Dr George's surgical insights
Type of Spiritual Experience
Dr Shafica Karagulla, born in the Lebanon but whose research took her to the USA and the UK, was a neuro-psychiatrist who spent eight years researching ordinary people who appeared to have extraordinary abilities. She started off being a skeptic as most scientists are [including me] but over time the evidence seemed overwhelming and she set up a research project to find out more. What brought her into the area was a book about Edgar Cayce, what kept her going was an open mind and an insatiable curiosity. Where she is remarkable is that she had no experiences of her own to confirm her eventual conclusions, but like all the very best scientists forgot her own life and concentrated on the observations and evidence.
Her research ‘subjects were carefully chosen. She rejected all those who claimed they had these abilities but instead by a laborious process of enquiry and referral managed to find those who carried on normal professions and who never talked about their abilities but just used them.
She found many very successful doctors and healers, with an uncanny reputation for being able to diagnose illnesses amongst this group – successful because very often they could ‘see’ the illnesses of their patients, although they never told the patients. Instead they always ordered laboratory tests which inevitably confirmed the diagnosis but made the patient think that is how their illness was diagnosed. Amongst this group she also found doctors [as well as healers] who could heal.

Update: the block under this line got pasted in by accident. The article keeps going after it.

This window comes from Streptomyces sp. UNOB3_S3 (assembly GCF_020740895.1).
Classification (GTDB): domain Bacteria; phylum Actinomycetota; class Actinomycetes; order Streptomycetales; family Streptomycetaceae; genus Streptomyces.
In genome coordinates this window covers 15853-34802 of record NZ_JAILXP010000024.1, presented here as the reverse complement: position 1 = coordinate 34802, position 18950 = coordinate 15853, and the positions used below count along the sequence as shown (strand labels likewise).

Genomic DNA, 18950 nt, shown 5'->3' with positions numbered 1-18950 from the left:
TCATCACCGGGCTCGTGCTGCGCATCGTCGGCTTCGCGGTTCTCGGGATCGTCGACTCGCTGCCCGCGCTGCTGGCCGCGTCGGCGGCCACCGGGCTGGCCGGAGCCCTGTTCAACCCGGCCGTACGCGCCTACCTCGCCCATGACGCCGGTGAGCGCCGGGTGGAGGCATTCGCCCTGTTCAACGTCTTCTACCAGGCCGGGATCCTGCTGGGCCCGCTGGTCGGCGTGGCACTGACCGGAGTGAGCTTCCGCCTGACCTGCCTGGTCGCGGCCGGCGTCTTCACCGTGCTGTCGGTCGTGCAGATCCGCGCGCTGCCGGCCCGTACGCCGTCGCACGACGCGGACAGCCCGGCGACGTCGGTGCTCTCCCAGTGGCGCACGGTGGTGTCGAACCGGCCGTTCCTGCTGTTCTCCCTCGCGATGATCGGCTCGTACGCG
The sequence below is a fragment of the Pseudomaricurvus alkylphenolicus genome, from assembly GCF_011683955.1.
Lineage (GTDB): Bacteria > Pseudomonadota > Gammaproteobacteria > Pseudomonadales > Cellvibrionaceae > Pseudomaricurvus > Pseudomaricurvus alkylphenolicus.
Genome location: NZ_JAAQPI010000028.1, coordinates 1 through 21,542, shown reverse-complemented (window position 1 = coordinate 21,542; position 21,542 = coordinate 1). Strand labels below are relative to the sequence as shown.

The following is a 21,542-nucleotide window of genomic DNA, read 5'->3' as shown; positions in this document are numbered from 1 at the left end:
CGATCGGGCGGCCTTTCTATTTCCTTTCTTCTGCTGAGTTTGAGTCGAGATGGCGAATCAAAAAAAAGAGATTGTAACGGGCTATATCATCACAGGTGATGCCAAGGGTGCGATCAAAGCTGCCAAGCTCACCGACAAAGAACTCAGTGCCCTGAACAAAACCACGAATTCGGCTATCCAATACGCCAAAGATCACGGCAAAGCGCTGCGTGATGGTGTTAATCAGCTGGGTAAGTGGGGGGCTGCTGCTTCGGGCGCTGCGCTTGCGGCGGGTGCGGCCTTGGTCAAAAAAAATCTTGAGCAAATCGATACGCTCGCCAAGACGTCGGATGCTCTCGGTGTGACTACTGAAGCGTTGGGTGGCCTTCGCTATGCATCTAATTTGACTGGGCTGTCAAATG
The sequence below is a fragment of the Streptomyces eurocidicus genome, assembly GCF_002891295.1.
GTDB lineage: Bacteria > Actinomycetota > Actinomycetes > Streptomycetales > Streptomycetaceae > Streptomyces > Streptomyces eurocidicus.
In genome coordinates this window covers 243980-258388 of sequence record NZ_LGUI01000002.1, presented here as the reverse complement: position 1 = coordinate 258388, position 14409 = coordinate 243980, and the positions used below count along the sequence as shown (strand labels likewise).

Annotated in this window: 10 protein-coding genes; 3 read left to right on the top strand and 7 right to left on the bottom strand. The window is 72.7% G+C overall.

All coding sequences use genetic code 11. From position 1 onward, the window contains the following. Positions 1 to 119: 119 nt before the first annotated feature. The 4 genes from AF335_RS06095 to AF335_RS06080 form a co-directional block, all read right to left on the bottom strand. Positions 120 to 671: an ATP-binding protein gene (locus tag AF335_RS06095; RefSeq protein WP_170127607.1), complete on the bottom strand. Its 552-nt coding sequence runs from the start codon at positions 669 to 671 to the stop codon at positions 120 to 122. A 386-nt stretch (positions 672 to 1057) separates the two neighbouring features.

A description of the experience
Breakthrough to Creativity – Dr Shafica Karagulla
Doctor George, a famous surgeon with patients in many parts of the world, was finally inveigled into discussing Higher Sense Perception. I had begun to have an idea which physicians to seek out for discussion on this subject, by the reports which I heard about their abilities. Doctor George shows a somewhat different pattern in his HSP abilities. He not only has a remarkable ability for diagnosis, but he can often foresee events connected with his patients. He knows when a patient can survive an operation and will be benefited by it. He also knows, no matter how excellent the prognosis, when a patient cannot survive the operation. At times he operates when his consultants on a case consider it unwise for a doctor to take the risk of surgery. Such patients always recover.
Doctor George discussed many of his cases and his experiences with me. On one occasion he had gone to the operating room and his associate was preparing to make the incision. Doctor George suddenly changed his mind about where the incision should be made. In spite of the protests of the assistant surgeon, he marked out the incision in another area, explaining that they would run into an artery in the area which had first been marked out. His associate protested that there could not possibly be an artery in the area. He was bewildered and concerned that Doctor George thought so. However, when the patient was opened up, there was a peculiar anomaly. The artery was in the wrong place. If the incision had been made in the first area, they would have gone into the artery too suddenly to save the patient.
Doctor George told me that he labelled these sudden insights "professional intuition," but he sometimes found it difficult to explain them to his colleagues. He was well aware that it was something more than "professional intuition."